Our Lady of Good Help
The National Shrine of Our Lady of Good Help, also dedicated
as the Shrine of Our Lady of Good Help, is a Marian shrine, located within the
Roman Catholic Diocese of Green Bay. The chapel is in the community of
Champion, Wisconsin, about 16 miles (26 km) north east of Green Bay, Wisconsin.
It stands on the site of the reported Marian apparition to a Belgian-born woman,
Adele Brise, in the year 1859.
The apparition was formally approved on December 8, 2010, by Bishop David Ricken,
becoming the first Marian apparition approved by the Catholic Church in the
United States. Bishop Ricken also approved the Chapel as a Diocesan Shrine,
recognizing its long history as a place of pilgrimage and prayer.
Apparitions of 1859
Adele Brise was born in Belgium in 1831. Together with her parents, she
immigrated to Wisconsin in 1855. In early October 1859, Adele reported seeing a
woman clothed in white and standing between two trees, a hemlock and a maple.
Adele described the woman as surrounded by a bright light, clothed in dazzling
white with a yellow sash around her waist and a crown of stars above her flowing
blond locks. She was frightened by the vision and prayed until it disappeared.
When she told her parents what she had seen, they suggested that a poor soul
might be in need of prayers.
The following Sunday, which was October 9, 1859, she saw the apparition a second
time while walking to Mass in the community of Bay Settlement. Her sister and
another woman were with her at the time but neither of them saw anything. She
asked the parish priest for advice, and he told her that if she saw the
apparition again, she should ask it, "In the Name of God, who are you and what
do you wish of me?"
Returning from Mass that same day, she saw the apparition a third time, and this
time asked the question she was given. The lady replied, "I am the Queen of
Heaven, who prays for the conversion of sinners, and I wish you to do the
same." Adele Brise was also given a mission to "gather the children in this
wild country and teach them what they should know for salvation."
At the time of the apparition Adele was 28 years old, and she devoted the rest
of her life to teaching children. At first she traveled by foot from house to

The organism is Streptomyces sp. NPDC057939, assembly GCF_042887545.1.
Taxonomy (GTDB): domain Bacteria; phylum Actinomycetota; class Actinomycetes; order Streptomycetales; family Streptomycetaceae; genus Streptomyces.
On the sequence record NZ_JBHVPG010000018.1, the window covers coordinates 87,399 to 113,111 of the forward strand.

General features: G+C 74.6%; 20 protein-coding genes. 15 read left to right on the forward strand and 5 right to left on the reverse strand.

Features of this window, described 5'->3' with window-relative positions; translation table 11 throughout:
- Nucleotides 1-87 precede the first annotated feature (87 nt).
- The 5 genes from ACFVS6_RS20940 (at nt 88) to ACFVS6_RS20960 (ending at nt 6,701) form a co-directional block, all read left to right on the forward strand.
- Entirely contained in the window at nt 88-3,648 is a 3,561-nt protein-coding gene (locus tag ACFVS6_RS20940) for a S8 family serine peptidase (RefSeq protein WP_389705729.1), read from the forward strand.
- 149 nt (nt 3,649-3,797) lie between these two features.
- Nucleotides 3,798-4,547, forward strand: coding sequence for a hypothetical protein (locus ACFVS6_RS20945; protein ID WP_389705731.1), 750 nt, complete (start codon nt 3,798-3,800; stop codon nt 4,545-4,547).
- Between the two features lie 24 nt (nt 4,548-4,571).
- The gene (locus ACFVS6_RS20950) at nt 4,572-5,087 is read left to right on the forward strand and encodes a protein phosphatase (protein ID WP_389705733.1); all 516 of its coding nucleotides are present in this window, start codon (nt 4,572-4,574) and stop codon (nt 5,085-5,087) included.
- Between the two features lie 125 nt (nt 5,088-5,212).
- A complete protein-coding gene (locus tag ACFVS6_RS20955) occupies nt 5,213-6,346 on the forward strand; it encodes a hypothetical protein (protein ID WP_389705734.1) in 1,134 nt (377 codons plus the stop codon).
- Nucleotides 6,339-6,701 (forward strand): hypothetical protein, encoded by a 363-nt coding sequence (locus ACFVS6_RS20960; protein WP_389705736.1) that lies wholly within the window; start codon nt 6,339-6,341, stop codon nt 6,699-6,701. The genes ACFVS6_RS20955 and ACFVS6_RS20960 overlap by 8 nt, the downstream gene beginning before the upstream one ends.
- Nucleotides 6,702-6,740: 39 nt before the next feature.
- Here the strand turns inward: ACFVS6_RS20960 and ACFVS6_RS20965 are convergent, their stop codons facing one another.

house, and later she began a small school. Some other women joined her in this
work and they formed a community of sisters according to the rule of the Third
Order Franciscans, although Adele Brise never took public vows as a nun. She
died on July 5, 1896.\
The original chapel was a small wooden structure built by Lambert Brise, the
father of Adele Brise, at the site of the Marian apparition. Mrs. Isabella Doyen
donated the 5 acres (20,000 m2) surrounding the spot, and a larger wooden church
was built in 1861. This chapel bore the inscription "Notre Dame de bon Secours,
priez pour nous", giving the shrine its present name. The site became a
popular place of pilgrimage and the chapel was soon too small to accommodate the
pilgrims who were coming. A larger brick chapel was built in 1880, and dedicated
by Bishop Francis Xavier Krautbauer, the second bishop of the Roman Catholic
Diocese of Green Bay. A school and a convent were also built on the site in the
Lumber companies and sawmills had been harvesting the woods of Wisconsin,
leaving piles of sawdust and branches as they produced lumber and wood products.
The night of October 8, 1871, a firestorm began near Peshtigo, Wisconsin that
spread through the woods and towns, consuming everything in its path. Unable
to outrun the flames, nearly 2,000 people died in the inferno. Driven by strong
winds, the conflagration leaped across the Green Bay of Lake Michigan and began
burning huge sections of the Door Peninsula. When the firestorm threatened the
Chapel, Adele Brise refused to leave and instead organized a procession to beg
the Virgin Mary for her protection. The surrounding land was destroyed by the
fire but the chapel and its grounds, together with all the people who had taken
refuge there, survived the fire unharmed. The conflagration destroyed about
1,200,000 acres (4,900 km2) of land and is the worst recorded fire disaster in
The current building at the shrine was built in 1942, with support from Bishop
Paul Peter Rhode, who dedicated the new building in July 1942. It is a Tudor
Gothic style building which accommodates approximately 300 people in an upper
Apparition Chapel with a small Apparition Oratory for prayer on the lower level.
The Apparition Oratory also contains a collection of crutches left behind in
thanksgiving by people who came to pray at the shrine. The grounds of the shrine have an outdoor area for a Rosary
walk and Stations of the Cross.
The largest annual gathering at the Chapel happens on the feast of the
Assumption of the Blessed Virgin Mary, on August 15, celebrated with an outdoor
Mass and a procession around the grounds of the shrine.
The Shrine of Our Lady of Good Help gained national recognition when the
apparitions were approved, after a two-year investigation, by Bishop David
Ricken on December 8, 2010, making it the first and only apparition approved by
the Catholic Church in the United States. Bishop Ricken noted that his
predecessors had implicitly endorsed the shrine by holding services there over
On August 15, 2016, the U.S. Conference of Catholic Bishops designated the
shrine as a National Shrine. In recognition of this, the shrine's name was
changed to The National Shrine of Our Lady of Good Help.
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